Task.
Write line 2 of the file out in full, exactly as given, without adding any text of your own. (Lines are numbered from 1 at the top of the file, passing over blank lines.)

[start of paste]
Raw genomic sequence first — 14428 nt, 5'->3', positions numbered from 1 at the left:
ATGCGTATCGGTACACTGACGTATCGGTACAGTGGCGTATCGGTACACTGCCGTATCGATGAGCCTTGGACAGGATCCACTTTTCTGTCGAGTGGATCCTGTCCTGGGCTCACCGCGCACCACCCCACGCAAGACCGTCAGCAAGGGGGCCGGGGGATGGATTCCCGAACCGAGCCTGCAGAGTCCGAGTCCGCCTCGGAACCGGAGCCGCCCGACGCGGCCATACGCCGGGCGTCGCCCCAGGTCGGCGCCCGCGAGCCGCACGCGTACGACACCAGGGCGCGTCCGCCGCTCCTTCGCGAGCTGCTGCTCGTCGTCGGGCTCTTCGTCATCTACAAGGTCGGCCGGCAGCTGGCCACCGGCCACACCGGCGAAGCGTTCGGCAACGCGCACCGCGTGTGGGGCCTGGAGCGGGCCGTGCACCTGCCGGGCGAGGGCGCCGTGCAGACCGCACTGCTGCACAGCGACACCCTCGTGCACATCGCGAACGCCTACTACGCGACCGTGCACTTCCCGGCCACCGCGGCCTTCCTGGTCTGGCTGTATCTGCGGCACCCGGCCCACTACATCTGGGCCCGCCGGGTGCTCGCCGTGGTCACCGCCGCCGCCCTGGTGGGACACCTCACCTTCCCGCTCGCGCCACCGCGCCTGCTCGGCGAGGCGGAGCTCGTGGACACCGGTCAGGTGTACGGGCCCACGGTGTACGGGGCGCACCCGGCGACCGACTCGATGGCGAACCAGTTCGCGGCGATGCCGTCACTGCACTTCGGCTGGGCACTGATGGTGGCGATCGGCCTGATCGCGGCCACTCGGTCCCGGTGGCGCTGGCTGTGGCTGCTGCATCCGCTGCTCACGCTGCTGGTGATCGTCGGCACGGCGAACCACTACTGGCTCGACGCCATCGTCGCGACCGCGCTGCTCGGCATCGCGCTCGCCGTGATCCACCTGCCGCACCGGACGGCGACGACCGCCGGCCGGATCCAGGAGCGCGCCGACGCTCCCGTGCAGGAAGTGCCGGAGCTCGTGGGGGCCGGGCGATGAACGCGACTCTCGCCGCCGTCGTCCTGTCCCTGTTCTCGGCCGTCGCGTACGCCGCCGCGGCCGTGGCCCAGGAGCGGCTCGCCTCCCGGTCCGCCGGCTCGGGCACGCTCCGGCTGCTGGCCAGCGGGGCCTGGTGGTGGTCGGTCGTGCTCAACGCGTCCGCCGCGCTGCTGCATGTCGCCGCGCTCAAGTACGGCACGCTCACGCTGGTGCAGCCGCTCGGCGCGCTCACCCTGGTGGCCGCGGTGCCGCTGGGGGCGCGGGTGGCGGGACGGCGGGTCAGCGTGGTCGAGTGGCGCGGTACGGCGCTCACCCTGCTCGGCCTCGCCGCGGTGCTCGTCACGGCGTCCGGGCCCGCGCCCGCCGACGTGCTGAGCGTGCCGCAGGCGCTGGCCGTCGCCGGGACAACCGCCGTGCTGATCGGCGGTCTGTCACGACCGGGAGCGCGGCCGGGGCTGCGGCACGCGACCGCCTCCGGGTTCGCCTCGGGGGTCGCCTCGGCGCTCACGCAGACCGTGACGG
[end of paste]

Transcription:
ATGCGTATCGGTACACTGACGTATCGGTACAGTGGCGTATCGGTACACTGCCGTATCGATGAGCCTTGGACAGGATCCACTTTTCTGTCGAGTGGATCCTGTCCTGGGCTCACCGCGCACCACCCCACGCAAGACCGTCAGCAAGGGGGCCGGGGGATGGATTCCCGAACCGAGCCTGCAGAGTCCGAGTCCGCCTCGGAACCGGAGCCGCCCGACGCGGCCATACGCCGGGCGTCGCCCCAGGTCGGCGCCCGCGAGCCGCACGCGTACGACACCAGGGCGCGTCCGCCGCTCCTTCGCGAGCTGCTGCTCGTCGTCGGGCTCTTCGTCATCTACAAGGTCGGCCGGCAGCTGGCCACCGGCCACACCGGCGAAGCGTTCGGCAACGCGCACCGCGTGTGGGGCCTGGAGCGGGCCGTGCACCTGCCGGGCGAGGGCGCCGTGCAGACCGCACTGCTGCACAGCGACACCCTCGTGCACATCGCGAACGCCTACTACGCGACCGTGCACTTCCCGGCCACCGCGGCCTTCCTGGTCTGGCTGTATCTGCGGCACCCGGCCCACTACATCTGGGCCCGCCGGGTGCTCGCCGTGGTCACCGCCGCCGCCCTGGTGGGACACCTCACCTTCCCGCTCGCGCCACCGCGCCTGCTCGGCGAGGCGGAGCTCGTGGACACCGGTCAGGTGTACGGGCCCACGGTGTACGGGGCGCACCCGGCGACCGACTCGATGGCGAACCAGTTCGCGGCGATGCCGTCACTGCACTTCGGCTGGGCACTGATGGTGGCGATCGGCCTGATCGCGGCCACTCGGTCCCGGTGGCGCTGGCTGTGGCTGCTGCATCCGCTGCTCACGCTGCTGGTGATCGTCGGCACGGCGAACCACTACTGGCTCGACGCCATCGTCGCGACCGCGCTGCTCGGCATCGCGCTCGCCGTGATCCACCTGCCGCACCGGACGGCGACGACCGCCGGCCGGATCCAGGAGCGCGCCGACGCTCCCGTGCAGGAAGTGCCGGAGCTCGTGGGGGCCGGGCGATGAACGCGACTCTCGCCGCCGTCGTCCTGTCCCTGTTCTCGGCCGTCGCGTACGCCGCCGCGGCCGTGGCCCAGGAGCGGCTCGCCTCCCGGTCCGCCGGCTCGGGCACGCTCCGGCTGCTGGCCAGCGGGGCCTGGTGGTGGTCGGTCGTGCTCAACGCGTCCGCCGCGCTGCTGCATGTCGCCGCGCTCAAGTACGGCACGCTCACGCTGGTGCAGCCGCTCGGCGCGCTCACCCTGGTGGCCGCGGTGCCGCTGGGGGCGCGGGTGGCGGGACGGCGGGTCAGCGTGGTCGAGTGGCGCGGTACGGCGCTCACCCTGCTCGGCCTCGCCGCGGTGCTCGTCACGGCGTCCGGGCCCGCGCCCGCCGACGTGCTGAGCGTGCCGCAGGCGCTGGCCGTCGCCGGGACAACCGCCGTGCTGATCGGCGGTCTGTCACGACCGGGAGCGCGGCCGGGGCTGCGGCACGCGACCGCCTCCGGGTTCGCCTCGGGGGTCGCCTCGGCGCTCACGCAGACCGTGACGG